Imagine you’re a voter in California this year, looking over dozens of candidates in nearly as many election races. Some names will be unfamiliar to you—perhaps some of the offices, too. Even a very informed voter may be uncertain about the difference in duties between a judge on a court of appeal and a judge on a superior court, for instance. Similarly, the usual clues are often missing in local, non-partisan races like city clerk. Even in races that are nominally non-partisan but more ideological, like mayor, general elections may still be between multiple progressives or multiple conservatives. It’s easy to imagine voters turning to Google or a voting guide to try to inform themselves about the candidates, yet we know little about what they actually search for. What might people “Google” about these local candidates? Do more informed voters look for different sorts of information? How do they react to disappointing or encouraging answers?
Little research addresses these questions, so we began mapping out answers by conducting multiple online survey experiments in 2016. In each experiment, we varied the offices hypothetical candidates were running for and asked respondents to type in—using open-ended text boxes like they would in a search engine—what they wanted to know about the candidates.
We found some things that seemed like good news for democracy: respondents asked for a lot of information about the political backgrounds and policy platforms of the candidates. Voters were also efficient in their searches: they looked for “deal-breaker” items first, rapidly discarding candidates about whom they found discouraging information but only slowly warming to candidates about whom they learned encouraging information. But we found that as voters became more informed, they were more likely to ask for specific, verifiable, and relevant information about candidates. For instance, a well-informed voter might ask for information about a judge’s decision record on sexual assault cases, or the mayor’s plan for local development. Less informed voters were more likely to ask for personalistic information about the candidates: where they were from, what their personality was like, what religion they were. In short, more informed voters looked for good representatives, while less informed voters looked for good people. This raises the possibility that candidates who “look” like a good person (on paper or on a smartphone) might be favored over more qualified or programmatic candidates.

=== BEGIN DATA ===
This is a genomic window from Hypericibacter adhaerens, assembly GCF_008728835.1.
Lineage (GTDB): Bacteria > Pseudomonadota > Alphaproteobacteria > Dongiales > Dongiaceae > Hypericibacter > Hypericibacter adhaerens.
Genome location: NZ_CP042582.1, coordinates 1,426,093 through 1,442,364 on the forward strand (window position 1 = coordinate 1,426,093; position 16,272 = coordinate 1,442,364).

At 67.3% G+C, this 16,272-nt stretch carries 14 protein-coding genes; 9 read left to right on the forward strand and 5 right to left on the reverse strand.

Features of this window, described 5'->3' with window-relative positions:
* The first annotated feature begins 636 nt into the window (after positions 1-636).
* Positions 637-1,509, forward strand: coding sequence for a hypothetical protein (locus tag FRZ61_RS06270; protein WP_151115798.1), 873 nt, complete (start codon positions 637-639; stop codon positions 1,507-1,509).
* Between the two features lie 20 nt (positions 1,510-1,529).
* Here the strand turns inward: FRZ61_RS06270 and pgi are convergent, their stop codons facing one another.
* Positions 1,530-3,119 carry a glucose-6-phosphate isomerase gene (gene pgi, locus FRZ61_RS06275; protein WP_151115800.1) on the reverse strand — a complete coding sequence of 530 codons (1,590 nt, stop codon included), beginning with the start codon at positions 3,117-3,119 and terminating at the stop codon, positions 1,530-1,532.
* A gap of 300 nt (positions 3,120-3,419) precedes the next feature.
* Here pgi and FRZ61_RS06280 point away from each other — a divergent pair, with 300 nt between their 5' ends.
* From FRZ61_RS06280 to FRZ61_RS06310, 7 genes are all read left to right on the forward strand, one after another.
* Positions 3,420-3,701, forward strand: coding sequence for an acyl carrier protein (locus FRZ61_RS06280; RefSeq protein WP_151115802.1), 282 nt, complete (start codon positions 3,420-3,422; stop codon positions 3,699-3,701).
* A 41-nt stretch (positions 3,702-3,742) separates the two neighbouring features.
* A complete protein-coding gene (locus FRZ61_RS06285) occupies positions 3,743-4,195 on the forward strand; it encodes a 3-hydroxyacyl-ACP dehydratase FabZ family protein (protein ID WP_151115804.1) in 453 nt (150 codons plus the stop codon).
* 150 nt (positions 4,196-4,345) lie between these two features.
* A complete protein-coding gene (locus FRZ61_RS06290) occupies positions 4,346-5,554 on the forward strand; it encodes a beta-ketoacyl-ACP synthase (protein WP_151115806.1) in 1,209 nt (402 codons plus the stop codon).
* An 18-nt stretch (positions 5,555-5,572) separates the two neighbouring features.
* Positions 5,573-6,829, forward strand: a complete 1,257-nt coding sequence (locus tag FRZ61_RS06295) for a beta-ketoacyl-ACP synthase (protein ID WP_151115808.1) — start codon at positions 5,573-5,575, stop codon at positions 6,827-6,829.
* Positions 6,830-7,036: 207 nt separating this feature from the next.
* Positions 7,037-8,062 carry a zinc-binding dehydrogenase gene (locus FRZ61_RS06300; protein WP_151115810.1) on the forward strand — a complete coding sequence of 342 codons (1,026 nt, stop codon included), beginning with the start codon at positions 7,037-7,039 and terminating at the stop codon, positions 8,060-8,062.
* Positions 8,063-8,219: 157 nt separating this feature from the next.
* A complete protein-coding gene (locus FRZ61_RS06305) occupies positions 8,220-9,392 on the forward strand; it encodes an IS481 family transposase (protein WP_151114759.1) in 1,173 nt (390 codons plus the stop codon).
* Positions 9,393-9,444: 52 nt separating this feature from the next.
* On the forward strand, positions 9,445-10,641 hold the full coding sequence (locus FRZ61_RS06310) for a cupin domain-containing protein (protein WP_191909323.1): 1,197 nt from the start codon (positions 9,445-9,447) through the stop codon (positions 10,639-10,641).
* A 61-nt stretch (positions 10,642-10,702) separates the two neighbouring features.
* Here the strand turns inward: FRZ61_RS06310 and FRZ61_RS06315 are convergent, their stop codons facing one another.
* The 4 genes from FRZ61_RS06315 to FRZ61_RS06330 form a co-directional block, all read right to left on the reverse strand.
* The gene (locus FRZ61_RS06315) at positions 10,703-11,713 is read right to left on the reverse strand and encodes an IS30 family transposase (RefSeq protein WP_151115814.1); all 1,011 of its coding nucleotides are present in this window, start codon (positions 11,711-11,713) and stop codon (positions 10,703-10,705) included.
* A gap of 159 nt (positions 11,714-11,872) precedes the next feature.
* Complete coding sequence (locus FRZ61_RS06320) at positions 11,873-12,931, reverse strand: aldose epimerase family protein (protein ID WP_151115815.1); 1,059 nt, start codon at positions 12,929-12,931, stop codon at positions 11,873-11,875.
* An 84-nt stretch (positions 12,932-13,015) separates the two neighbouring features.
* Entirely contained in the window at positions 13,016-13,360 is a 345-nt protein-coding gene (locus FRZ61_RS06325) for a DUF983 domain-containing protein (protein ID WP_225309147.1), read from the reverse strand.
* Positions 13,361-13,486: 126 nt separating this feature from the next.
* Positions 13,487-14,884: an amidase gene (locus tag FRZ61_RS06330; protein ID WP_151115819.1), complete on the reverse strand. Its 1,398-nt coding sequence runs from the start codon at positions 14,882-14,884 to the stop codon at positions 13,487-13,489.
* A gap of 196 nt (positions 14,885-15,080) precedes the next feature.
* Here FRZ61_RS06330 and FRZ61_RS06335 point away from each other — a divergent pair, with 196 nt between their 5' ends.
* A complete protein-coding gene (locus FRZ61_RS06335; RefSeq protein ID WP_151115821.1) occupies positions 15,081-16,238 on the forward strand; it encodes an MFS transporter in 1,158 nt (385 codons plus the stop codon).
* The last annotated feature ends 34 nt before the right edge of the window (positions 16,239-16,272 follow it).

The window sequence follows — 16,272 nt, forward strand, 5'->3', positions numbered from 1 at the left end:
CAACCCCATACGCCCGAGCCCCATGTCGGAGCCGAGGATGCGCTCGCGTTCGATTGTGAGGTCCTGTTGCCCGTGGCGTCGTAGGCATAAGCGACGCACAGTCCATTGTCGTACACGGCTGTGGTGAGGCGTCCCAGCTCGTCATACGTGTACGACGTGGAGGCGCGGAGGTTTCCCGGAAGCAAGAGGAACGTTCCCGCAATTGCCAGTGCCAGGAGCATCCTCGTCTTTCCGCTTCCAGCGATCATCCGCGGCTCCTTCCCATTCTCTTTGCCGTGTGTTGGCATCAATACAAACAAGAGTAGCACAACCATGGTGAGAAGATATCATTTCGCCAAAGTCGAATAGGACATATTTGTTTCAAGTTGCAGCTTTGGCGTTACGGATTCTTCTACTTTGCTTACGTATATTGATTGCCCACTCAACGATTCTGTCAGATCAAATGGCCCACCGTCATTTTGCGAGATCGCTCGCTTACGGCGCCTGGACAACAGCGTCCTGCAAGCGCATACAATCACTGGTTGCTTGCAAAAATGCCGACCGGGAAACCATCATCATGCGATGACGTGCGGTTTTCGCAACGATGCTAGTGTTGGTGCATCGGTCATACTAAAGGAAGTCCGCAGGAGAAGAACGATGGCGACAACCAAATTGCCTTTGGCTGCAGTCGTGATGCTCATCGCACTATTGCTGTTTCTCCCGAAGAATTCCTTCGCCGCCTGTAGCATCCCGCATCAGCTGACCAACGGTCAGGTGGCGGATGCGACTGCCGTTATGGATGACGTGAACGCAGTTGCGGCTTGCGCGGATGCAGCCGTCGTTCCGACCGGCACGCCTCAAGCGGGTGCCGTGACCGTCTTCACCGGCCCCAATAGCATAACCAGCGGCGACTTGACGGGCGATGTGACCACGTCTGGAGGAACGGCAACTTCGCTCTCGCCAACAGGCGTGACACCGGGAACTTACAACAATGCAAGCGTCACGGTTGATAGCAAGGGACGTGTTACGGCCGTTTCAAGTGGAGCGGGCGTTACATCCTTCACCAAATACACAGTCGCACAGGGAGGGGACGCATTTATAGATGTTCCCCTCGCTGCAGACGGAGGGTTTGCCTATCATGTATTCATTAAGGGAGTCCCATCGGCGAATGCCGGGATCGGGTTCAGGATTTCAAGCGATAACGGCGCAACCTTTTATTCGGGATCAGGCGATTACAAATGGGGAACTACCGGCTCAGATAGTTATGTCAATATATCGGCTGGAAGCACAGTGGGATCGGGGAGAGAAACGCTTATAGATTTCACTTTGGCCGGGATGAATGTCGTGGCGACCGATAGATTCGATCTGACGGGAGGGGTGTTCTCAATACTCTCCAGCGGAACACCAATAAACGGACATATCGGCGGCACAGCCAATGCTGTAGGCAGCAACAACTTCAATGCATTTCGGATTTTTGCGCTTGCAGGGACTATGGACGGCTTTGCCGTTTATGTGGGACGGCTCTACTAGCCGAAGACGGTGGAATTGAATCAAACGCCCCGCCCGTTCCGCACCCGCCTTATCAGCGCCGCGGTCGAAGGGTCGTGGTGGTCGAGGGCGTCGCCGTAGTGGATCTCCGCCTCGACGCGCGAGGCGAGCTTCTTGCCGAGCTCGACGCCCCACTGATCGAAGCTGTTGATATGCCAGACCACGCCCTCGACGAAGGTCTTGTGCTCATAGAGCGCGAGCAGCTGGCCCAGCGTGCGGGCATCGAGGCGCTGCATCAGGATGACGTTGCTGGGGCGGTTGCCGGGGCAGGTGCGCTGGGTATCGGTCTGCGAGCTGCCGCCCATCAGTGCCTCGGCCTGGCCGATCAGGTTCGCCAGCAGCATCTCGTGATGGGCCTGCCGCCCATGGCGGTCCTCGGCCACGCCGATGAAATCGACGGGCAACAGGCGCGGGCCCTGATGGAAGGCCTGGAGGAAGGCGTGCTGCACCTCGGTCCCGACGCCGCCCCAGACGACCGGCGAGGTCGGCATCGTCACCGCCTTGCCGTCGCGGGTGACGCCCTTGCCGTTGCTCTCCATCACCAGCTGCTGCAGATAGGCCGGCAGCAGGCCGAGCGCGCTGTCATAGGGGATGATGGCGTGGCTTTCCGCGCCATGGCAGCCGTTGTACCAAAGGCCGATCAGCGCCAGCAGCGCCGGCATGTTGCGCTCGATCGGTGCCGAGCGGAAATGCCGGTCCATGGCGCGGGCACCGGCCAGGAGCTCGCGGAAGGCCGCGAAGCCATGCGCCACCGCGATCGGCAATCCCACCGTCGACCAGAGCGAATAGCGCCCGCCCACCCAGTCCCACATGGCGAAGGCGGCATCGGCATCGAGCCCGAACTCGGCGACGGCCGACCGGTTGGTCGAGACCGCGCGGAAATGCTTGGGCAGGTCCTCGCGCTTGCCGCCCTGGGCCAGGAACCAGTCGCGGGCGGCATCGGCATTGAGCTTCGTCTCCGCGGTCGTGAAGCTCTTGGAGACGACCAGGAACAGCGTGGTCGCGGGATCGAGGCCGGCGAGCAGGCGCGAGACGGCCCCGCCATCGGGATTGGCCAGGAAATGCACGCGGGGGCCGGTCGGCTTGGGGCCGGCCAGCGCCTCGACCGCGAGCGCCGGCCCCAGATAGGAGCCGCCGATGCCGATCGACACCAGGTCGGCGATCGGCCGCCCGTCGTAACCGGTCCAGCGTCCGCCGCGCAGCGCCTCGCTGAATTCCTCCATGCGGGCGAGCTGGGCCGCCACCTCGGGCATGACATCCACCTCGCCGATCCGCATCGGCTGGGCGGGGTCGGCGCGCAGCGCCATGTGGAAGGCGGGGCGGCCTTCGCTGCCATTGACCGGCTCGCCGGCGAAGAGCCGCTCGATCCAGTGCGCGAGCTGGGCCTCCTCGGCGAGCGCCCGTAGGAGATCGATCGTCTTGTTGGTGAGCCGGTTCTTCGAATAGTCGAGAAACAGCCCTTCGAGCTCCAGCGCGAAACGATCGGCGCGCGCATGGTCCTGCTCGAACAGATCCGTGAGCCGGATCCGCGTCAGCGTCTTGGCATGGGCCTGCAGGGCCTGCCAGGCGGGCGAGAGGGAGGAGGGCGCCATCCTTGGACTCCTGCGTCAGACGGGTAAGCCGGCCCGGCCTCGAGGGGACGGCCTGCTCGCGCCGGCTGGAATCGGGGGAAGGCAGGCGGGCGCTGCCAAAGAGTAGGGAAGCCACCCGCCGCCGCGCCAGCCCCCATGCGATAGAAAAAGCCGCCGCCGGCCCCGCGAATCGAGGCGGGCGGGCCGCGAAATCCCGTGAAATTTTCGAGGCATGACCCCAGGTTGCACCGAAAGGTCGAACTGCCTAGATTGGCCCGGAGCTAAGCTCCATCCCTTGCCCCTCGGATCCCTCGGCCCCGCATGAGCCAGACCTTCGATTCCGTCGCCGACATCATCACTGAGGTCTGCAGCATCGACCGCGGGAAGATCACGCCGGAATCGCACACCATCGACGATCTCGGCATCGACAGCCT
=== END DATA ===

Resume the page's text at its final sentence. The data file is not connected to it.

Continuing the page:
While we hope that these findings generate interest and concern among voters and scholars, we also hope they will spark interest from companies like Google, Bing, and Facebook. In many cases, we expect voters will turn to online search engines to learn more about the candidates. By partnering with non-partisan and non-profit companies like Ballotpedia or BallotReady, these companies could quickly supply voters the information they need: programmatic information about candidates and the responsibilities of the offices in question. In a system where voters must regularly learn about dozens of new candidates while sorting through fake news and an overwhelming amount of online material, a small change like this could mean a big step forward for informed voting.